As university campuses around the world emptied out one by one in March due to the COVID-19 pandemic, centres for teaching and learning (CTLs) and their equivalent services – with their teams of instructional designers, teaching and learning experts, and multimedia developers – became the “and a” for faculty struggling to transition their courses to hybrid, flexible or fully distant modalities.
Despite their experience supporting faculty members in their teaching, most CTLs were not equipped, capable or ready to scale up their support to the extent of moving all courses online in record time. What’s more, they had to ensure the delivery of quality courses while avoiding issues of inequity, especially when it comes to evaluation practices.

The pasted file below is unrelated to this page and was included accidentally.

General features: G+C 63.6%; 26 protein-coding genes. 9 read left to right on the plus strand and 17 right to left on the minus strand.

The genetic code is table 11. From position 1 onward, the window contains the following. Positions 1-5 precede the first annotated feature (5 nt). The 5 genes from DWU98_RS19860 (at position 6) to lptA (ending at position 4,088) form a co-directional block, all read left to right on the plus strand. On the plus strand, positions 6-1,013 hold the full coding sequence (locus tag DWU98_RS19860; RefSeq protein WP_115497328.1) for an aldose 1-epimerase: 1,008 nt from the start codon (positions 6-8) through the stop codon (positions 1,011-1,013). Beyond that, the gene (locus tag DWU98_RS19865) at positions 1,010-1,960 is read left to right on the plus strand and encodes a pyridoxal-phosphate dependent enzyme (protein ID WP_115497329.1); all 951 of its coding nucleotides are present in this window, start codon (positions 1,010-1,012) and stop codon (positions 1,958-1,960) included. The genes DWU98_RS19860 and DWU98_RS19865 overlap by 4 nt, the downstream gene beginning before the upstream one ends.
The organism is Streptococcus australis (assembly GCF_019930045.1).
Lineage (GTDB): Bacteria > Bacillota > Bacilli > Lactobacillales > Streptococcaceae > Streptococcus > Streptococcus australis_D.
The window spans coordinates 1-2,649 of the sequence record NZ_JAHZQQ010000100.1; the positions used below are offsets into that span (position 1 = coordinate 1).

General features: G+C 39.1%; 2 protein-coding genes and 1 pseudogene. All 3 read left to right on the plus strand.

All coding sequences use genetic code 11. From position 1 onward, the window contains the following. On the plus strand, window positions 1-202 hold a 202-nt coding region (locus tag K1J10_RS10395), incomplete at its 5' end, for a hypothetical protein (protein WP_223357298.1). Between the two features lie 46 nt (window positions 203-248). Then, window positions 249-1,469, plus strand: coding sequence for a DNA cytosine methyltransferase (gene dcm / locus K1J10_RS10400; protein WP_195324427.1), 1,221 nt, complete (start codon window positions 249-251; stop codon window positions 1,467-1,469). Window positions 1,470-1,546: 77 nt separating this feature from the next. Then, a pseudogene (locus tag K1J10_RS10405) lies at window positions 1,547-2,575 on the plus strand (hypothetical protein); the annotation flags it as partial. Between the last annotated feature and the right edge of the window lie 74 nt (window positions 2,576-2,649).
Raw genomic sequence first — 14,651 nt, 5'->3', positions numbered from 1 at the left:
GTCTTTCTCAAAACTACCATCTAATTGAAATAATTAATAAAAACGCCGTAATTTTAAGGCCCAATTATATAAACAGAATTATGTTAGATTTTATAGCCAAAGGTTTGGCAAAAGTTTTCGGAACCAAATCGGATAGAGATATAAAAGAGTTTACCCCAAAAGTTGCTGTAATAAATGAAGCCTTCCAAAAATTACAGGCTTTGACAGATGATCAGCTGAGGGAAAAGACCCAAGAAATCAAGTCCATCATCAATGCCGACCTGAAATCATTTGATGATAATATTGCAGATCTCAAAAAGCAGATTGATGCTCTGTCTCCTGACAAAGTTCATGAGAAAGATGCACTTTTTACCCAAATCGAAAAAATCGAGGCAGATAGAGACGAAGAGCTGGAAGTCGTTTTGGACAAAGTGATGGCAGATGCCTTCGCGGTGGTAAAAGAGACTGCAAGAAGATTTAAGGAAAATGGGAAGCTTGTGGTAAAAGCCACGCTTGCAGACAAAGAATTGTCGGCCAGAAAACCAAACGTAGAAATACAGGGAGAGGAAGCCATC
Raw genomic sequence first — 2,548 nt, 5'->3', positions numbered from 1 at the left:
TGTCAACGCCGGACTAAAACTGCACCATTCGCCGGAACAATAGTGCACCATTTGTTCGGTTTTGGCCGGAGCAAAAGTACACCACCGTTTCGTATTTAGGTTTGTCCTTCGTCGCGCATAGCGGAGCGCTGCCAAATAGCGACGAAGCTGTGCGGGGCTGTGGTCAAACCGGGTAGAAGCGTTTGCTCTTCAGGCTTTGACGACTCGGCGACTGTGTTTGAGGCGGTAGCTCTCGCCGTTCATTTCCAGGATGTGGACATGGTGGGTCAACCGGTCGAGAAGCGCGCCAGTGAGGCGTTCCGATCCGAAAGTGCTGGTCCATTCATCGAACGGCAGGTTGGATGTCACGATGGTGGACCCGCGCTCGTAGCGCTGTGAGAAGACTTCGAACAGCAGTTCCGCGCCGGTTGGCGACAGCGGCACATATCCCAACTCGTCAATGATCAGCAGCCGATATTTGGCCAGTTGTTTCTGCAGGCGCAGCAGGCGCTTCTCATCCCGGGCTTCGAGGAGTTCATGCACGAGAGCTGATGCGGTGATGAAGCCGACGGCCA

This past June and July, our research team ventured to understand how CTLs addressed and plan to address issues in digital learning in the context of educational disruption caused by COVID-19. For our study, we met with 19 centres for teaching and learning and equivalent teams from Canada, the U.S., Lebanon, the U.K. and France to discuss the challenges they faced and anticipate for the coming fall 2020 and winter 2021 semesters, the practices they have employed to support online delivery of courses in the face of the pandemic, and the preliminary lessons they have learned.